Dee Dee Jacobson will hang up her hat as a Santa Clarita planning commissioner this summer.
The current chair of the commission, Jacobson didn’t reapply for the post after “her” City Council member, Laurie Ender, was defeated at the polls in April.
The full City Council appoints the members of the various city commissions and committees, but by tradition, each council member nominates someone for membership and the rest of the council typically gives its assent.
Jacobson was Ender’s appointee, for lack of a more accurate term, on the Planning Commission.
Matt Halliday was Ender’s parks commissioner, and he, too, opted to retire.
Contrarily, Ender’s Arts Commissioner – J. Eric Schmidt – is hoping the City Council, sans Ender, will see fit to reappoint him.
And finally, Ender’s appointee to the city’s Open Space Financial Accountability Panel – Canyon Country activist Alan Ferdman – would like the council to move him up either to the Planning Commission or the Parks Commission.
A pair of four-year seats are open on each of the city’s four commissions and committees. The application period closed Friday.
The seats are those that “belong” to Councilman Bob Kellar, who won reelection in April, and to Councilman TimBen Boydston, who replaced Ender.
Kellar’s planning commissioner – Charles Heffernan, appointed just this year to fill Bill Kennedy’s unexpired term when the latter retired and moved away – would like to serve a full, four-year term.
Onetime Planning Commissioner Diane Trautman hopes to make a comeback. In addition to Trautman and Ferdman, the applicants for Planning Commission are Michael Cruz, a paralegal in the L.A. City Attorney’s office; Paul De La Cerda, a Saugus school board member; and Edward F. Hill, president of a Glendale-based geotechnical engineering firm. Hill had applied for the open position Heffernan ultimately filled.
City Parks Commissioner Duane Harte – Kellar’s appointee – wants another shot. To fill Halliday’s seat, the nominees are Ferdman and Cruz as well as John J. O’Connell, a marketing consultant who serves on a YMCA youth sports board; Doug Spicher, product manager for YP, which is AT&T’s interactive digital Yellow Pages; and Bonnie L. Stauch, owner of Homeowners Referral Network.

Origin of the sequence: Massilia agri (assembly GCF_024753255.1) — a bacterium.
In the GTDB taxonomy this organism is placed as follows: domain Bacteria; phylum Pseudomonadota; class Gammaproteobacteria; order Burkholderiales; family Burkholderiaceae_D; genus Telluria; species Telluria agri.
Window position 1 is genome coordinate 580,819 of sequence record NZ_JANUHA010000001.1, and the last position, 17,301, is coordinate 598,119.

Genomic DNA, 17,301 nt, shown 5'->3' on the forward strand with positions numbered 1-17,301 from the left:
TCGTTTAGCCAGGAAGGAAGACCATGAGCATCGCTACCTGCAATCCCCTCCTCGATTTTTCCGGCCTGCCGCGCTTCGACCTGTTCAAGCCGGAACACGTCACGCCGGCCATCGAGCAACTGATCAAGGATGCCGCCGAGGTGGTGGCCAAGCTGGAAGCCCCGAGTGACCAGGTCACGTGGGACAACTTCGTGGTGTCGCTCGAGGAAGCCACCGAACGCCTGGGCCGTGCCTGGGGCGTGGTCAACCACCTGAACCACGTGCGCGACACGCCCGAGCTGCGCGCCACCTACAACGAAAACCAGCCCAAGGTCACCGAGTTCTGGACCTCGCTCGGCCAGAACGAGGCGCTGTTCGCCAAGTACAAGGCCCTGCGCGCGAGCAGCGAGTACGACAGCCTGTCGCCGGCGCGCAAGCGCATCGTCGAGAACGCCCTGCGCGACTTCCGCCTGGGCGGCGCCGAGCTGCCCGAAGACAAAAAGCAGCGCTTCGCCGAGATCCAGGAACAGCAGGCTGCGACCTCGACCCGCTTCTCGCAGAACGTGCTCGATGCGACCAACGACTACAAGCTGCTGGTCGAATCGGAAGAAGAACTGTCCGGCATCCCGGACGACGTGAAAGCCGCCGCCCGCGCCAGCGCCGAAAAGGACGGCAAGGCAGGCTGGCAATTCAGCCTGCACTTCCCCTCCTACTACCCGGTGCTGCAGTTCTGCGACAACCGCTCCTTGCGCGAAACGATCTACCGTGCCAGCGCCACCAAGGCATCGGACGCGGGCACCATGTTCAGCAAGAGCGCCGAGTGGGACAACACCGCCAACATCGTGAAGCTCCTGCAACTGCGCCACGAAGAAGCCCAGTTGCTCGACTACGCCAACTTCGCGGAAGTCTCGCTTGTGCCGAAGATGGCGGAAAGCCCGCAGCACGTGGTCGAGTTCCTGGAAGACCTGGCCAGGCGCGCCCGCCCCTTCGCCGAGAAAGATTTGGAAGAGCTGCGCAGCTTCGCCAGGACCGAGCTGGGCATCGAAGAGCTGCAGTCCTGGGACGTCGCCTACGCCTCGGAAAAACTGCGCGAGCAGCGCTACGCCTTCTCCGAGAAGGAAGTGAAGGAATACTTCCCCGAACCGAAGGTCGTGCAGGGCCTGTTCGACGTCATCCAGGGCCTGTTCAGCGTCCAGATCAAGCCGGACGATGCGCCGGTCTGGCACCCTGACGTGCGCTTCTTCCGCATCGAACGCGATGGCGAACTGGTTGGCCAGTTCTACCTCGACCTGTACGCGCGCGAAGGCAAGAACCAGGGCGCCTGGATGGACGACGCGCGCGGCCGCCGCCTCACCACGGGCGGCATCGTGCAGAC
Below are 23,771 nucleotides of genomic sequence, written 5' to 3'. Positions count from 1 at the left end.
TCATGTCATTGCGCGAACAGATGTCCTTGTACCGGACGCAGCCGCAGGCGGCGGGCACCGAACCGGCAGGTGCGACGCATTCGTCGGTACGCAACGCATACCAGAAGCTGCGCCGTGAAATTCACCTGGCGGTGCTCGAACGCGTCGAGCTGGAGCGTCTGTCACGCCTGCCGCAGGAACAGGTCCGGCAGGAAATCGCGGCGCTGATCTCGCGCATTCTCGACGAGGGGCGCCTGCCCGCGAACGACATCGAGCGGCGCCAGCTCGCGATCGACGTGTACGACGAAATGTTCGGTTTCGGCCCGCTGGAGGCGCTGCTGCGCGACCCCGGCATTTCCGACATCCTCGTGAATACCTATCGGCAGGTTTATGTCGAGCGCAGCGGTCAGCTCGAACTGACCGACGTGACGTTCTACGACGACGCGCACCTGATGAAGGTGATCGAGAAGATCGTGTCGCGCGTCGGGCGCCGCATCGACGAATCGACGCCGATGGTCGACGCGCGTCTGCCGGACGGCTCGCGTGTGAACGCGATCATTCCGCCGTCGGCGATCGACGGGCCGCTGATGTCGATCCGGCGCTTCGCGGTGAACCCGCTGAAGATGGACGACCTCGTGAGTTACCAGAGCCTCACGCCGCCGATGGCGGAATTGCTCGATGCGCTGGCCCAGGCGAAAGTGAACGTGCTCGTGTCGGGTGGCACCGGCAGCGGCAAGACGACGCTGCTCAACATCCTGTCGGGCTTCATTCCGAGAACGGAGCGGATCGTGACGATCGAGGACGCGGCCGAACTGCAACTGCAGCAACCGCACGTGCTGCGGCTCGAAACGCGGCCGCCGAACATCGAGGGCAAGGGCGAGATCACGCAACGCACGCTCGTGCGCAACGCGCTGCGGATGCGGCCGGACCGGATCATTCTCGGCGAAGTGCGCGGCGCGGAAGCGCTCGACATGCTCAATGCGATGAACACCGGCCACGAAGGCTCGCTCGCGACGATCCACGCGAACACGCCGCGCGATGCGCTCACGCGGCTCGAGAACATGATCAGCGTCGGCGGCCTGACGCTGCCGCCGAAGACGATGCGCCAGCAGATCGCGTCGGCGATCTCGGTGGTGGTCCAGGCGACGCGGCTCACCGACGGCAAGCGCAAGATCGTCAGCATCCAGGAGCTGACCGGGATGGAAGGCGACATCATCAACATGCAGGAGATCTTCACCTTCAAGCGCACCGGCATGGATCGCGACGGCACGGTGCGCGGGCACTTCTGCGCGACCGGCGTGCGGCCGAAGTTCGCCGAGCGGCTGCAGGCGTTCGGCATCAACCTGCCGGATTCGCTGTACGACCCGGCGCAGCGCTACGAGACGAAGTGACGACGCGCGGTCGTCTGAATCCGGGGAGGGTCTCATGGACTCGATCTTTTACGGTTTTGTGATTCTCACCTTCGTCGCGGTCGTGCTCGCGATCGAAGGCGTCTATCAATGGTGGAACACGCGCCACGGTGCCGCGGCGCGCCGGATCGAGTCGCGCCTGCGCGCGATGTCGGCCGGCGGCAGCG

Both John Dow, Kellar’s appointee, and Schmidt are seeking new terms on the Arts Commission. Local photographer Gary Choppe and retired Realtor Valerie Thomas have applied for a post, as well.
Spencer Leafdale of the LAPD is Kellar’s appointee to the Open Space oversight panel and wants to stay there. Three other people are vying for Boydston’s attention: Cruz; Jim Farley, a Southern California Gas supervisor and a frequent critic of the city’s special district management and spending; and Susan Orloff, a director at Thomson Reuters property tax services and former senior manager with Deloitte & Touche.
Unlike the commissions, the council will need to make three appointments to the Open Space panel. Councilwoman Laurene Weste’s appointee, John Dortch, retired with two years left on his term.
The date for the appointments has not been scheduled, but they’re expected to come before the council takes its summer break in August.